C. Isolation of A-30912A Nucleus
Whole fermentation broth (100 liters), obtained as described in Sect. B and containing nucleus from about 20 g of A-30912 factor A, is filtered. The mycelial cake is discarded. The clear filtrate thus obtained (about 93 liters) is passed through a column containing 4.5 liters of HP-20 resin (DIAION High Porous Polymer, HP-Series, Mitsubishi Chemical Industries Limited, Tokyo, Japan) at a rate of 200 ml/minute. The effluent thus obtained is discarded. The column is then washed with up to eight column volumes of deionized water at pH 6.5-7.5 to remove residual filtered broth. This wash water is discarded. The column is then eluted with a water:methanol (7:3) solution (85 liters) at a rate of 200-300 ml/minute.
Elution is monitored using the following procedure: Two aliquots are taken from each eluted fraction. One of the aliquots is concentrated to a small volume and is treated with an acid chloride such as myristoyl chloride, using a procedure such as that described in Example 10. This product and the other (untreated) aliquot are assayed for activity against Candida albicans. If the untreated aliquot does not have activity and the acylated aliquot does have activity, the fraction contains A-30912A nucleus. The eluate containing the A-30912A nucleus is concentrated under vacuum to a small volume and lyophilized to give approximately 97 grams of crude nucleus.
D. Purification of A-30912A Nucleus by Reversed-Phase Liquid Chromatography
Crude A-30912A nucleus (25 grams), obtained as described in Section C, is dissolved in 300 ml of water:acetonitrile:acetic acid:pyridine (96:2:1:1). This solution is chromatographed on a 4-liter stainless-steel column (8 cm×80 cm) filled with Lichroprep RP-18, particle size 25-40 microns (MC/B Manufacturing Chemists, Inc. E/M, Cincinnati, Ohio). The column is part of a Chromatospac Prep 100 unit (Jobin Yvon, 16-18 Rue du Canal 91160 Longiumeau, France). The column is operated at a pressure of 90-100 psi, giving a flow rate of about 60 ml/minute, using the same solvent. Separation is monitored at 280 nm using a UV monitor (ISCO Absorption Monitor Model UA-5, Instrumentation Specialties Co., 4700 Superior Ave., Lincoln, Nebr. 68504) with an optical unit (ISCO Type 6). Fractions having a volume of about 500 ml are collected each minute.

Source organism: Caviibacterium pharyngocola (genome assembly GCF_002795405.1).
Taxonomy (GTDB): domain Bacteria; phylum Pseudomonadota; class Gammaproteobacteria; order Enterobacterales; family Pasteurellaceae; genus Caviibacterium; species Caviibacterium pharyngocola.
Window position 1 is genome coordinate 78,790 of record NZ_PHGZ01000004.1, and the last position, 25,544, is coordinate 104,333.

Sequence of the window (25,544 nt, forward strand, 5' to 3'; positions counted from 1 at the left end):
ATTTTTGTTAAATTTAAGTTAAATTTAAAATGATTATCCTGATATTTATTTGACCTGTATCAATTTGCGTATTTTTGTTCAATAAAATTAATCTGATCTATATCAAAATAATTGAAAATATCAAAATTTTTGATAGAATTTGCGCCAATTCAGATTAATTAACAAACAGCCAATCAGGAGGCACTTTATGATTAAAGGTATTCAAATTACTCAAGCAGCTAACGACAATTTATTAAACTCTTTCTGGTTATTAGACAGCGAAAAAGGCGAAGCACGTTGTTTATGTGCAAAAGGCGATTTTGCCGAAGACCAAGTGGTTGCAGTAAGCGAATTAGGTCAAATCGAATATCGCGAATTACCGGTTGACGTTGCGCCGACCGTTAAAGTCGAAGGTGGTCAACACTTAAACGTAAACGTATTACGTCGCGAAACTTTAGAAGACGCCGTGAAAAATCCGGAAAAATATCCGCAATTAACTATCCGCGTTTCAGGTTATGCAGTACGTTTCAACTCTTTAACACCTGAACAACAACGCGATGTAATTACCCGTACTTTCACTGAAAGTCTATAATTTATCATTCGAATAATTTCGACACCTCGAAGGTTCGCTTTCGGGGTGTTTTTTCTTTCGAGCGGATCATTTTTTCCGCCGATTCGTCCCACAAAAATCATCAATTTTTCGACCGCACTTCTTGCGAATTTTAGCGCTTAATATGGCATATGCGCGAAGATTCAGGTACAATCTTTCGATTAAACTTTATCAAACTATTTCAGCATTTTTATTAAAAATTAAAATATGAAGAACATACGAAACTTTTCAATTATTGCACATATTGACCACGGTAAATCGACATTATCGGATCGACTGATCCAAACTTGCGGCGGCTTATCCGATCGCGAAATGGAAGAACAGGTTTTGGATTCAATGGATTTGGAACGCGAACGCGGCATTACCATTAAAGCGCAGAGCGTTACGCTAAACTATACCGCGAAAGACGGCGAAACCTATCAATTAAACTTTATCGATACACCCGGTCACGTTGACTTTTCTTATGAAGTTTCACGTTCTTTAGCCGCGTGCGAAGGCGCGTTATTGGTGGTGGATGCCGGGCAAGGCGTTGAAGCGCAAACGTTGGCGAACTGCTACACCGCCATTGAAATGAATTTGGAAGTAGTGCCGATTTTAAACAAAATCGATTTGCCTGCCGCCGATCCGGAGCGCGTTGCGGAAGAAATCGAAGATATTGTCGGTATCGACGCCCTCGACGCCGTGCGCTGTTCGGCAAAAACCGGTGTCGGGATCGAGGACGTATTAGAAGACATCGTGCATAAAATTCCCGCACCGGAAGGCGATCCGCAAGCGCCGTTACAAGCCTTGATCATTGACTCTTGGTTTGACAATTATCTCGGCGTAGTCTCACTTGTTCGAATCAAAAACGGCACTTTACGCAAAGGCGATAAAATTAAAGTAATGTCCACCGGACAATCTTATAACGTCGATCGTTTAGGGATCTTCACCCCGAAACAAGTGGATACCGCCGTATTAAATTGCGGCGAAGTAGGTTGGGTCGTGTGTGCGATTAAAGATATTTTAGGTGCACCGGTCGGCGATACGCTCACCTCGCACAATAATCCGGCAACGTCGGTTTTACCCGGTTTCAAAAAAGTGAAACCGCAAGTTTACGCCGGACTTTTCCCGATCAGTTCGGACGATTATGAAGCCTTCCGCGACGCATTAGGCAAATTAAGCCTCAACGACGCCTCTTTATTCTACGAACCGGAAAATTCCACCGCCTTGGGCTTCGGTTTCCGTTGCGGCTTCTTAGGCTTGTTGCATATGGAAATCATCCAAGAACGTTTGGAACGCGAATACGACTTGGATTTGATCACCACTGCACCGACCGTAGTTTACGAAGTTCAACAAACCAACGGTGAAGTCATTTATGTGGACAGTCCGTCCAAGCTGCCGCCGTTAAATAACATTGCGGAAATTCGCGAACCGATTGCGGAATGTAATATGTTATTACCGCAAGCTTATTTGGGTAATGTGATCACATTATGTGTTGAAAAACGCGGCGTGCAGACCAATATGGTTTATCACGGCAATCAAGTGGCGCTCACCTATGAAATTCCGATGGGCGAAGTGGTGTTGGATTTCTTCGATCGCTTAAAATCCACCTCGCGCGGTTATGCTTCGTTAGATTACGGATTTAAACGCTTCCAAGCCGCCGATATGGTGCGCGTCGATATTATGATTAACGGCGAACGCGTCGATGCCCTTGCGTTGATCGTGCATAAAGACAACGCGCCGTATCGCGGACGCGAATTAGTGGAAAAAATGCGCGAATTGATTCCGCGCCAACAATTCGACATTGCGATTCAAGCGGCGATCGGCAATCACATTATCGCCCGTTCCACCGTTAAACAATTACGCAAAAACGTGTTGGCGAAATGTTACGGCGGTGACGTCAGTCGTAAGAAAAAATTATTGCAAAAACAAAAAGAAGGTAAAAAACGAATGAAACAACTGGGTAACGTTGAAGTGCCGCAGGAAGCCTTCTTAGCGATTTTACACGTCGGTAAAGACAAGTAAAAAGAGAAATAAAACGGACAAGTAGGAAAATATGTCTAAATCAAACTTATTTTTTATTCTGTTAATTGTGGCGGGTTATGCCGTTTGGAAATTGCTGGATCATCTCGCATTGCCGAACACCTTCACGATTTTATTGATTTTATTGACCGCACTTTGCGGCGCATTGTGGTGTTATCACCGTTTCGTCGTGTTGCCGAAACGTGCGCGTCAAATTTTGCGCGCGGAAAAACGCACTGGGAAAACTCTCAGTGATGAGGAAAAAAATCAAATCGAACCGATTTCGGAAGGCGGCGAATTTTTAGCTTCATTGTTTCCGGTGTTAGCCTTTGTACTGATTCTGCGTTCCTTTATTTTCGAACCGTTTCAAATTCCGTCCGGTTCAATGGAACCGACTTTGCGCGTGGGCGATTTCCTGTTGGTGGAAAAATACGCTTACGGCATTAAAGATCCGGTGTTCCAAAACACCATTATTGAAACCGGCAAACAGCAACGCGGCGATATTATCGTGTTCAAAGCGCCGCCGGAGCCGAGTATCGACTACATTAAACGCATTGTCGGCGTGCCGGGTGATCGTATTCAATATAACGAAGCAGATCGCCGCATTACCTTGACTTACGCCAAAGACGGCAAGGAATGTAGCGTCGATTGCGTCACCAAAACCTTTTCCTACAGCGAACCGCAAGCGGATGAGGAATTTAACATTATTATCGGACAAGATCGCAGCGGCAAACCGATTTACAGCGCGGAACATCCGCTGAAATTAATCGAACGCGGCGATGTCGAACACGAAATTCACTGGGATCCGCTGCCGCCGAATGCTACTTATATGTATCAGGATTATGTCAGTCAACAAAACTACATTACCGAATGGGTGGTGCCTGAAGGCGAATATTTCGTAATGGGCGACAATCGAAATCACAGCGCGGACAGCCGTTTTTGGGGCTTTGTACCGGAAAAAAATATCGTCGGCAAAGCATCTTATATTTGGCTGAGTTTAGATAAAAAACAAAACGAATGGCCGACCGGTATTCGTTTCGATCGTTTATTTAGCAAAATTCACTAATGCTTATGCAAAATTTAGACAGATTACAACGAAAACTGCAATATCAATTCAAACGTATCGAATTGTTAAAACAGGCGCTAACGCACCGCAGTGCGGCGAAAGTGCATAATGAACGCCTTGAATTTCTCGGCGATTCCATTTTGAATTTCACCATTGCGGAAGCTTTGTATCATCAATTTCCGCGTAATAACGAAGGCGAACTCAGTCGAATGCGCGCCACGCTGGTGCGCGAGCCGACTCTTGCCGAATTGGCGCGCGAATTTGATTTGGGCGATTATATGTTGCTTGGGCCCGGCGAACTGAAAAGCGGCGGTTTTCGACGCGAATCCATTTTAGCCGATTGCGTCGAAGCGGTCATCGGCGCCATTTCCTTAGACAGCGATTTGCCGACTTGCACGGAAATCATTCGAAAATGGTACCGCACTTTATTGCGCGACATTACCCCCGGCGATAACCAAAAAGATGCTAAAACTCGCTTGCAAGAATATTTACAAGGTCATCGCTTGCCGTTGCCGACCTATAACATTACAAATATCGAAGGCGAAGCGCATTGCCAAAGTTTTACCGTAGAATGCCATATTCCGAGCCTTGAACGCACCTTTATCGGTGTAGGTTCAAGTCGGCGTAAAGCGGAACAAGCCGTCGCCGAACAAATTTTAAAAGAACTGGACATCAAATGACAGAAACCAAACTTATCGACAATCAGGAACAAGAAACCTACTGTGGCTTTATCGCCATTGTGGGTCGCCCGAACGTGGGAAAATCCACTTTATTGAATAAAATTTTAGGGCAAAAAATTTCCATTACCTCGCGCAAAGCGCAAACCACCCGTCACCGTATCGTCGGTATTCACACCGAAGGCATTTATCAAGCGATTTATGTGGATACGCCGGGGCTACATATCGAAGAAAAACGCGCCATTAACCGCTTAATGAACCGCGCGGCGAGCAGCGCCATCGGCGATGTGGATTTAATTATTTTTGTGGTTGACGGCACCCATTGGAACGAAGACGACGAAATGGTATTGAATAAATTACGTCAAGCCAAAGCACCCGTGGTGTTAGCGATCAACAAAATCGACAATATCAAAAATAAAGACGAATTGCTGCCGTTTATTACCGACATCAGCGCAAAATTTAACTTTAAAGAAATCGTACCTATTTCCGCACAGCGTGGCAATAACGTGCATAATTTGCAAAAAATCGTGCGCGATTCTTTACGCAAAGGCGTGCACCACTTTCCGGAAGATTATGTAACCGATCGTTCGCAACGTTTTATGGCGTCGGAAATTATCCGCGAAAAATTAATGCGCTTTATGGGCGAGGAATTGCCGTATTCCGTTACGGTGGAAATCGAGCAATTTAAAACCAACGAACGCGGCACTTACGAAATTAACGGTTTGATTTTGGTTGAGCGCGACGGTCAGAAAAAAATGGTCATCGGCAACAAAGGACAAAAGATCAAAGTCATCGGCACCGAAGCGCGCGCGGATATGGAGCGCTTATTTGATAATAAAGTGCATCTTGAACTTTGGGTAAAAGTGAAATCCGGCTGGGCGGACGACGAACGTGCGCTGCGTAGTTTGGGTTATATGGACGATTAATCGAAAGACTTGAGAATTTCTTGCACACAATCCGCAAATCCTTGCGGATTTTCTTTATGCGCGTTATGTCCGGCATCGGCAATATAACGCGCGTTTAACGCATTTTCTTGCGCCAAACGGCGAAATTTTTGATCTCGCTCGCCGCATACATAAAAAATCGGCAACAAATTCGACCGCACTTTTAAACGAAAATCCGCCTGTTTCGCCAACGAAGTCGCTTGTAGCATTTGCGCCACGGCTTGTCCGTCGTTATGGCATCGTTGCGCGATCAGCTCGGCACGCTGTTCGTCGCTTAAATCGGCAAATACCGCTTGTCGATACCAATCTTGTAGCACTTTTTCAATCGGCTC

On the basis of absorption at 280 nm, fractions containing A-30912A nucleus are combined, evaporated under vacuum and lyophilized to give 2.6 grams of nucleus. The amount of solvent required to complete this chromatographic separation process varies from 7-8 liters.
A-30912A nucleus is prepared and purified by the method of Example 1 except that tetrahydro-A-30912A is used as the substrate.
A-30912A nucleus is prepared and purified by the method of Example 1 except that aculeacin A is used as the substrate.
A. Shake-Flask Fermentation
A culture of Aspergillus nidulans var. roseus NRRL 11440 is prepared and maintained on an agar slant prepared with medium having the following composition:
______________________________________Ingredient Amount______________________________________Glucose 5 gYeast extract 2 gCaCO.sub.3 3 gVegetable juice* 200 mlAgar** 20 gDeionized water q.s to 1 liter(initial pH 6.1)______________________________________ *V-8 Juice, Campbell Soup Co., Camden, N.J. **Meer Corp.
The slant is inoculated with Aspergillus nidulans var. roseus NRRL 11440, and the inoculated slant is incubated at 25° C. for about seven days. The mature slant culture is covered with water and scraped with a sterile loop to loosen the spores. The resulting suspension is further suspended in 10 ml of sterile deionized water.
One ml of the suspended slant growth is used to inoculate 55 ml of vegetative medium in a 250-ml flask. The vegetative medium has the following composition:
______________________________________Ingredient Amount______________________________________Sucrose 25 gBlackstrap molasses 36 gCorn-steep liquor 6 gMalt extract 10 gK.sub.2 HPO.sub.4 2 gEnzymatic hydrolysateof casein* 10 gTap Water 1100 ml(initial pH 6.5-6.7)______________________________________ *N-Z-Case, Humko Sheffield Chemical, Lyndhurst, N.J.